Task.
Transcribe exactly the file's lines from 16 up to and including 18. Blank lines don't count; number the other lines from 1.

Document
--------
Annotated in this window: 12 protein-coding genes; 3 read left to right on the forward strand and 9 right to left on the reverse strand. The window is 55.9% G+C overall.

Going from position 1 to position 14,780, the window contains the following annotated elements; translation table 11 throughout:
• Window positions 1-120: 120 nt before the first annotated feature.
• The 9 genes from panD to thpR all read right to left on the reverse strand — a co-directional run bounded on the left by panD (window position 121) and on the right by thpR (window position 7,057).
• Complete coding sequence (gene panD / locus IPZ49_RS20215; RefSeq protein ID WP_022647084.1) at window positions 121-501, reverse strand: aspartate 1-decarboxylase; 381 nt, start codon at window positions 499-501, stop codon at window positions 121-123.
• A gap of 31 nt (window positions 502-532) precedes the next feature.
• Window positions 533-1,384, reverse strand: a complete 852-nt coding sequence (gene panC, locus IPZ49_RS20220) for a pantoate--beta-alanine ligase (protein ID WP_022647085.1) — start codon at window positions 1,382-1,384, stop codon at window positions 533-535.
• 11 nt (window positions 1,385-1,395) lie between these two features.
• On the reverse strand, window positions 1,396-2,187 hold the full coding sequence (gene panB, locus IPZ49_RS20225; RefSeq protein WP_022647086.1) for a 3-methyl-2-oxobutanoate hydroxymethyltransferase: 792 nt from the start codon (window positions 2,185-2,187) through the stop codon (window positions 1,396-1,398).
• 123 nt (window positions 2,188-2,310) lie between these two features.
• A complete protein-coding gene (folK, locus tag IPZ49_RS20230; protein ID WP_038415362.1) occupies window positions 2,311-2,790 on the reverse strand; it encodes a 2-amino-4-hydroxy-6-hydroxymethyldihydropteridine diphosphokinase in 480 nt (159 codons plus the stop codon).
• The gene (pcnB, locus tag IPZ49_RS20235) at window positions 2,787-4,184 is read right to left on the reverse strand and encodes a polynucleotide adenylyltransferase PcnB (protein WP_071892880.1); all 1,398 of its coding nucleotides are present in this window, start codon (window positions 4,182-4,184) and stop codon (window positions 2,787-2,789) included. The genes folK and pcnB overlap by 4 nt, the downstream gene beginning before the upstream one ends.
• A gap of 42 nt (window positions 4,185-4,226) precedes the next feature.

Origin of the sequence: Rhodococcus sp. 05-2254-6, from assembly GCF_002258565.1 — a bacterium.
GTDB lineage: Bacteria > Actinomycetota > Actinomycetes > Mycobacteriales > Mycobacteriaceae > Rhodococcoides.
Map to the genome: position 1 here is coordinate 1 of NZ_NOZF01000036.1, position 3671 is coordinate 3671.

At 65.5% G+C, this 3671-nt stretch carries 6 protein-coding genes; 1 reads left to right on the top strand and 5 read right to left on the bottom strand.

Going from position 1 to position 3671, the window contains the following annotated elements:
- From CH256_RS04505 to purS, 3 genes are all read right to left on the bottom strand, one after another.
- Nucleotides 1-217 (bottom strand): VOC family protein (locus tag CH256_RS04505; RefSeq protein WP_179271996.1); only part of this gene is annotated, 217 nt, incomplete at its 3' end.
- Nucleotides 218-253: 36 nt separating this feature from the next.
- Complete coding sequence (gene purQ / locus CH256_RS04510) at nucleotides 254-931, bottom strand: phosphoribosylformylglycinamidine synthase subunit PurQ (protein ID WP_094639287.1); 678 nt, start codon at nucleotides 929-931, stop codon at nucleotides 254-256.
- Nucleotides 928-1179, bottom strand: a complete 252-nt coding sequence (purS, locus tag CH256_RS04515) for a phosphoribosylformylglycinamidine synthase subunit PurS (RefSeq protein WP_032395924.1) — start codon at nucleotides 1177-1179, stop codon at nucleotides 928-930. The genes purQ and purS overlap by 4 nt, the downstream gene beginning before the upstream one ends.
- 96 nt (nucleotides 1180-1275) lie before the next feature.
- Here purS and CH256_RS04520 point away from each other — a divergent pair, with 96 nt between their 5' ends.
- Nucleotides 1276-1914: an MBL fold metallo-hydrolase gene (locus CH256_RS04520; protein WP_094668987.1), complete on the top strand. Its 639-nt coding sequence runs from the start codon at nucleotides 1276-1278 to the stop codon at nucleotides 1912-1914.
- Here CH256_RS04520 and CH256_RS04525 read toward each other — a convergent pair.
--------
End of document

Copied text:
Map to the genome: position 1 here is coordinate 1 of NZ_NOZF01000036.1, position 3671 is coordinate 3671.

At 65.5% G+C, this 3671-nt stretch carries 6 protein-coding genes; 1 reads left to right on the top strand and 5 read right to left on the bottom strand.

Going from position 1 to position 3671, the window contains the following annotated elements: